Auto Royale, an all-vehicles mode for the game that is currently in beta on PC, could also make its way to the system if there is demand. H1Z1 on PS4 will launch with solos, duos and teams of five as well as the lone Z2 map. It’s not much in terms of quantity, but Daybreak Games is hoping quality is enough to win people over. I cannot attest to the quality of the console version as it wasn’t available for demo during or after the presentation. What I can say is, based on the video we were shown of it captured on a PS4 Pro, it looks smooth, fast, and deadly. It also looks exactly like PlayerUnknown’s Battlegrounds.
I’m not a big PC gamer and I cannot name a single mod I’ve installed in my life, so when PUBG was announced almost two years ago, I didn’t give a flying fuck. I thought it was another shooter with what has to be the American version of a crazy Japanese video game title. So I ignored it until doing so became impossible. For several months it was arguably the biggest thing in gaming, neck-and-neck with the Switch in terms of media coverage. I’ve played dozens of hours of PUBG, have watched many hours more of the D-Team, and, gun pointed at my head, I don’t think I could look at video of that game running side-by-side with H1Z1 and tell you which is which.
I get it. H1Z1 technically came first, easily beating PUBG to Early Access. But just because it’s the first doesn’t mean people are going to recognize that. If you’ve never heard of the game and see a video of it, you’ll probably think it’s Battlegrounds or at least a straight rip-off of it.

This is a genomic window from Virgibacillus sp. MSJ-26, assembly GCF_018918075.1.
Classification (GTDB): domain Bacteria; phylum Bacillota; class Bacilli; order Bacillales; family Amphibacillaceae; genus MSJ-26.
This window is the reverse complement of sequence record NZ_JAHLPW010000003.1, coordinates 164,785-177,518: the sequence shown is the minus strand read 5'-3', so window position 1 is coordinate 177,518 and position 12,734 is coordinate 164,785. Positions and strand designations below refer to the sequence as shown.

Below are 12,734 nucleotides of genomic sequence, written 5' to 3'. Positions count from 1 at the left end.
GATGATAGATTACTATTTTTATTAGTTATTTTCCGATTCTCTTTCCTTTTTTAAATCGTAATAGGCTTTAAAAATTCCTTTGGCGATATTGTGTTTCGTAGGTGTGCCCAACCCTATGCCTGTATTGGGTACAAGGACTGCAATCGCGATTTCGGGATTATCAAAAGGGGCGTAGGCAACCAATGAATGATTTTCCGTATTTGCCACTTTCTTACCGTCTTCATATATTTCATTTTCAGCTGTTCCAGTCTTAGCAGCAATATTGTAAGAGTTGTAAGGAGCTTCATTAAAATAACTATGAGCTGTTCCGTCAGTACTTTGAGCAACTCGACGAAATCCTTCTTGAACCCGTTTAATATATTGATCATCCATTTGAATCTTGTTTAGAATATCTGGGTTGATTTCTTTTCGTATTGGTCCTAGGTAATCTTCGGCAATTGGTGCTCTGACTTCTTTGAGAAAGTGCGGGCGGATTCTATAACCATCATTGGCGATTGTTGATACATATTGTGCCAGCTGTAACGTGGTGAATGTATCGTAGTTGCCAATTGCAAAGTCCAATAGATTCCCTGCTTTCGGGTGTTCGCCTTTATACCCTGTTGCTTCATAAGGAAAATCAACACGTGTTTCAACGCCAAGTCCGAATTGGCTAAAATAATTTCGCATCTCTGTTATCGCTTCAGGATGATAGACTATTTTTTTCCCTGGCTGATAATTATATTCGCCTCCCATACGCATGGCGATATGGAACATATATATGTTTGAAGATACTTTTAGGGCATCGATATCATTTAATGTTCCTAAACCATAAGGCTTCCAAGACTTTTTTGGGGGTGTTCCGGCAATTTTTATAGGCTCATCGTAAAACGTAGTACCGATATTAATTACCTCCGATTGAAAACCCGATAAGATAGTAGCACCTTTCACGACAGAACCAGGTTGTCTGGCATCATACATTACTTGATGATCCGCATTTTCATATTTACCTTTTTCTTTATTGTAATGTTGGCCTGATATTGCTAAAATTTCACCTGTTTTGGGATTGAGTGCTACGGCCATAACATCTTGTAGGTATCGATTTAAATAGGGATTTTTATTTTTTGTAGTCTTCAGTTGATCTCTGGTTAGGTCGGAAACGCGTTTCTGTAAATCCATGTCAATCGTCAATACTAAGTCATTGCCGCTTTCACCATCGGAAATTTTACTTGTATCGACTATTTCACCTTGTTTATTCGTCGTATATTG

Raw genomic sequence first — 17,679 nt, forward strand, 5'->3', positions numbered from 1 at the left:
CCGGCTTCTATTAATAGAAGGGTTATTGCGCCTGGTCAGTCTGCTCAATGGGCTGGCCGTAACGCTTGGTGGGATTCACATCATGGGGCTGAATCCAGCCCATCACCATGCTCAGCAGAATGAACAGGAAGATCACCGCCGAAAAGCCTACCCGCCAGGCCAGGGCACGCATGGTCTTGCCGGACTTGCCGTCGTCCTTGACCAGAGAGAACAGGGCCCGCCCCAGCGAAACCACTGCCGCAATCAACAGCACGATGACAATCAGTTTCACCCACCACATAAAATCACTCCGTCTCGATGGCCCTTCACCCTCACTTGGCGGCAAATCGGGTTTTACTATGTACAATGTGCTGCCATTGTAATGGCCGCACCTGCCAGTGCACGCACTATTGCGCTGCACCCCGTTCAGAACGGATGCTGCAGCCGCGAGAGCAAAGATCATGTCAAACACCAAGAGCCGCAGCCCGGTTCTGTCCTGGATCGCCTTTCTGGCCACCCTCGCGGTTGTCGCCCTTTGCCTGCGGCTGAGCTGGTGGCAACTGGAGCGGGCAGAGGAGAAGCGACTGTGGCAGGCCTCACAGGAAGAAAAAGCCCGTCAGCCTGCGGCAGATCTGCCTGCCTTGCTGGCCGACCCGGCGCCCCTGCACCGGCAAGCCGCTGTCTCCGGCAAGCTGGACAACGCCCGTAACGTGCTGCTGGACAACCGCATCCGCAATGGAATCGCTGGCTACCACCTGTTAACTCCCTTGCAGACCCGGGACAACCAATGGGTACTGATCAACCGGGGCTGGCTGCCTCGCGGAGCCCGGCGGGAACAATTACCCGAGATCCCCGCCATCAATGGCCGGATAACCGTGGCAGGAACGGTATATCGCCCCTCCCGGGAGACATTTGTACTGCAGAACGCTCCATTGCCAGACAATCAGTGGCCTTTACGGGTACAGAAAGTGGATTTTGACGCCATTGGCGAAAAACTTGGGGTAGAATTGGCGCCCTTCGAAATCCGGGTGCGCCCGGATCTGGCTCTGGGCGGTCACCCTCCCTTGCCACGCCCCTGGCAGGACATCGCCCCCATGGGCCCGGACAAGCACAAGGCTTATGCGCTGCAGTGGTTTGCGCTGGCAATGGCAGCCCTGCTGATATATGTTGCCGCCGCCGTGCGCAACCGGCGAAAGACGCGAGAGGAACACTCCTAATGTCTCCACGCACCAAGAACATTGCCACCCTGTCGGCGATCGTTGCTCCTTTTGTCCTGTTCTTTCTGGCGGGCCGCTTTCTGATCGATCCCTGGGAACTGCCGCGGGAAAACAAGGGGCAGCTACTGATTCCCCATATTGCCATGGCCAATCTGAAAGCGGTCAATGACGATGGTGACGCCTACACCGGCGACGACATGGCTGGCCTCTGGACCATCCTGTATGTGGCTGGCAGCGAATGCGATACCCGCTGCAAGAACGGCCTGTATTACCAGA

It reminds me a lot of John Carter. The original novel series, A Princess of Mars in particular, has had a great deal of influence in modern sci-fi. James Cameron’s Avatar sought influence from it as did the original Flash Gordon serials that would later become the backbone of the Star Wars universe. So many well-known properties ripped their material from Edgar Rice Burroughs that by the time A Princess of Mars received its own feature film adaptation, 2012’s John Carter, there was nothing left for it to dazzle audiences with because we’d already seen everything it had.
That’s the boat H1Z1 is in right now. Though it’s not the original battle royale, it’s certainly played its part in setting up the genre only to have its place overtaken by more popular titles. There wasn’t a single piece of footage shown to me over the weekend that sets it apart. Fortnite, PUBG, even the soulless monstrosity that is Radical Heights, are all more easily recognizable than it. And it’s only going to get more difficult as more titles with more name recognition enter the fray. H1Z1 is blazing a trail on PC as the first to have its own pro league, but on console, it’s betting on the “purity of play,” a term I heard often over the weekend, to wrangle players in.
“If you just want to worry about getting around, getting guns and shooting people, and not anything else, H1Z1 is it, especially on the console,” Morton explained. “It literally is as pure as it can be. Grab a gun, shoot some people. It eliminates the barrier to entry and a lot of the confusion because of all the BR games it’s the most pure and, in a good way, simplistic. The pure adrenaline rush of me versus you, gun versus gun, and who wins at the end.”
I don’t know what the future holds for H1Z1, but if you’d like to get your hands on it early you can sign up now for the Closed Beta taking place later this month. As for any celebrities who want to break in on the ground floor of H1Z1 Twitch streaming a la Drake, Morton has an idea on who he’d like to see play the game.
“Elon Musk. He’s got to be one of the most relevant people out there and his thirst and hunger for not only knowledge but to do things better and his ability for awareness, I think if anything he would be insightful as hell if he came and gave us his thoughts on things. So yeah… him or Robert Downey Jr.”